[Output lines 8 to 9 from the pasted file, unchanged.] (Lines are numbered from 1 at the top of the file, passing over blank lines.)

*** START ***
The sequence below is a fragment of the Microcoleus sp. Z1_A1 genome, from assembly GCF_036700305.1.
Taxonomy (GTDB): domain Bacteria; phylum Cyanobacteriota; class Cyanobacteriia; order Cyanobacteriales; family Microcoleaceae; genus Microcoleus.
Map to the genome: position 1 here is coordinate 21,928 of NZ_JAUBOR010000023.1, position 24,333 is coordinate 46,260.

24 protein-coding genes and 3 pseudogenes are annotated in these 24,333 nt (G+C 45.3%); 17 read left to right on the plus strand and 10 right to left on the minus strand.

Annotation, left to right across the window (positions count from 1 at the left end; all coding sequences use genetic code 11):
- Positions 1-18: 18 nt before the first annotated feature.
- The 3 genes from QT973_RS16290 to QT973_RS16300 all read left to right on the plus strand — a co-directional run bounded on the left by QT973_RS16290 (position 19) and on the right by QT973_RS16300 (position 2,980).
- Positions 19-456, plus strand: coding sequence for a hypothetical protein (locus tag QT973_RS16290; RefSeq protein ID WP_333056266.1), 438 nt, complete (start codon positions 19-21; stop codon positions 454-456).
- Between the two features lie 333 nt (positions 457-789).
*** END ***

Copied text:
- Positions 19-456, plus strand: coding sequence for a hypothetical protein (locus tag QT973_RS16290; RefSeq protein ID WP_333056266.1), 438 nt, complete (start codon positions 19-21; stop codon positions 454-456).
- Between the two features lie 333 nt (positions 457-789).